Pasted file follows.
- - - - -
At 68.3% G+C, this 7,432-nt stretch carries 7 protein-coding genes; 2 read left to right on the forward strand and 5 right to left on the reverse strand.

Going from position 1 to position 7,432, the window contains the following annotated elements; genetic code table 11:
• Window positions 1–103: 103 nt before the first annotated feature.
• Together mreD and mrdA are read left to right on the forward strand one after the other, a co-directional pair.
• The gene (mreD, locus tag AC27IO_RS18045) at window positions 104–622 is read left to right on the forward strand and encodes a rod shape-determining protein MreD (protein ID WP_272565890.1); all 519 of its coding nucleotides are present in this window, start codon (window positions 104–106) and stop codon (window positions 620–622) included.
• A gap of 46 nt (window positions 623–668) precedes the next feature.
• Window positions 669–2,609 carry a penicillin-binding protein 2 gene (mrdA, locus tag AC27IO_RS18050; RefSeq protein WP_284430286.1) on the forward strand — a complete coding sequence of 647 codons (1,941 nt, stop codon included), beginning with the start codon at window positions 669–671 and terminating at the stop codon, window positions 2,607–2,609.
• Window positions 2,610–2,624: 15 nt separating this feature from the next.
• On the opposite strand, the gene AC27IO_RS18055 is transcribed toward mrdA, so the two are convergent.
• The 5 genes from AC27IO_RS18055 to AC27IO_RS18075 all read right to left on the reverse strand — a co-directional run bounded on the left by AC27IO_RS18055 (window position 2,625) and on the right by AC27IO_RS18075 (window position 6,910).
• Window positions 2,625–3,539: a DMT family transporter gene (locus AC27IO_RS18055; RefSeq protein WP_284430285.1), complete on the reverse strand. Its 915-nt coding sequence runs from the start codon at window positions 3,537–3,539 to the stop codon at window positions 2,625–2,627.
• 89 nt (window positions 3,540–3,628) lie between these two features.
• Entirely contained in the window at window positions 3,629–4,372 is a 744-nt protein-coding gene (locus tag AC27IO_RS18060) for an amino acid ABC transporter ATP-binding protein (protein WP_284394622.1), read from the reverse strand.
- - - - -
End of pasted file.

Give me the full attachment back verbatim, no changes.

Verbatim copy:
At 68.3% G+C, this 7,432-nt stretch carries 7 protein-coding genes; 2 read left to right on the forward strand and 5 right to left on the reverse strand.

Going from position 1 to position 7,432, the window contains the following annotated elements; genetic code table 11:
• Window positions 1–103: 103 nt before the first annotated feature.
• Together mreD and mrdA are read left to right on the forward strand one after the other, a co-directional pair.
• The gene (mreD, locus tag AC27IO_RS18045) at window positions 104–622 is read left to right on the forward strand and encodes a rod shape-determining protein MreD (protein ID WP_272565890.1); all 519 of its coding nucleotides are present in this window, start codon (window positions 104–106) and stop codon (window positions 620–622) included.
• A gap of 46 nt (window positions 623–668) precedes the next feature.
• Window positions 669–2,609 carry a penicillin-binding protein 2 gene (mrdA, locus tag AC27IO_RS18050; RefSeq protein WP_284430286.1) on the forward strand — a complete coding sequence of 647 codons (1,941 nt, stop codon included), beginning with the start codon at window positions 669–671 and terminating at the stop codon, window positions 2,607–2,609.
• Window positions 2,610–2,624: 15 nt separating this feature from the next.
• On the opposite strand, the gene AC27IO_RS18055 is transcribed toward mrdA, so the two are convergent.
• The 5 genes from AC27IO_RS18055 to AC27IO_RS18075 all read right to left on the reverse strand — a co-directional run bounded on the left by AC27IO_RS18055 (window position 2,625) and on the right by AC27IO_RS18075 (window position 6,910).
• Window positions 2,625–3,539: a DMT family transporter gene (locus AC27IO_RS18055; RefSeq protein WP_284430285.1), complete on the reverse strand. Its 915-nt coding sequence runs from the start codon at window positions 3,537–3,539 to the stop codon at window positions 2,625–2,627.
• 89 nt (window positions 3,540–3,628) lie between these two features.
• Entirely contained in the window at window positions 3,629–4,372 is a 744-nt protein-coding gene (locus tag AC27IO_RS18060) for an amino acid ABC transporter ATP-binding protein (protein WP_284394622.1), read from the reverse strand.